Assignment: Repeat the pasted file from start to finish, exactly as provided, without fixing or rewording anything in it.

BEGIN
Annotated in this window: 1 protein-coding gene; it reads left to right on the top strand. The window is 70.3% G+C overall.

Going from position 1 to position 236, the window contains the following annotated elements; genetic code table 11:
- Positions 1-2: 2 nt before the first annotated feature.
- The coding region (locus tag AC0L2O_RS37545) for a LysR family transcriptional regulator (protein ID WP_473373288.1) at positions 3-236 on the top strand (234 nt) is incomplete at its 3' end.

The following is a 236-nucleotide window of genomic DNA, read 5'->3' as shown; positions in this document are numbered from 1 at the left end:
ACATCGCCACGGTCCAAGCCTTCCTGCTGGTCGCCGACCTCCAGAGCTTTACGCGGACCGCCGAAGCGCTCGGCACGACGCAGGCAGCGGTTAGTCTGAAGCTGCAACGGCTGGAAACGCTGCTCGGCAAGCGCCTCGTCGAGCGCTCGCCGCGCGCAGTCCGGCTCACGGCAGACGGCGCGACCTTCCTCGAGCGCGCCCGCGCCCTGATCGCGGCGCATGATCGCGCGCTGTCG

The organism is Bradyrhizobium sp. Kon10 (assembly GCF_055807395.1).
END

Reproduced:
Annotated in this window: 1 protein-coding gene; it reads left to right on the top strand. The window is 70.3% G+C overall.

Going from position 1 to position 236, the window contains the following annotated elements; genetic code table 11:
- Positions 1-2: 2 nt before the first annotated feature.
- The coding region (locus tag AC0L2O_RS37545) for a LysR family transcriptional regulator (protein ID WP_473373288.1) at positions 3-236 on the top strand (234 nt) is incomplete at its 3' end.

The following is a 236-nucleotide window of genomic DNA, read 5'->3' as shown; positions in this document are numbered from 1 at the left end:
ACATCGCCACGGTCCAAGCCTTCCTGCTGGTCGCCGACCTCCAGAGCTTTACGCGGACCGCCGAAGCGCTCGGCACGACGCAGGCAGCGGTTAGTCTGAAGCTGCAACGGCTGGAAACGCTGCTCGGCAAGCGCCTCGTCGAGCGCTCGCCGCGCGCAGTCCGGCTCACGGCAGACGGCGCGACCTTCCTCGAGCGCGCCCGCGCCCTGATCGCGGCGCATGATCGCGCGCTGTCG

The organism is Bradyrhizobium sp. Kon10 (assembly GCF_055807395.1).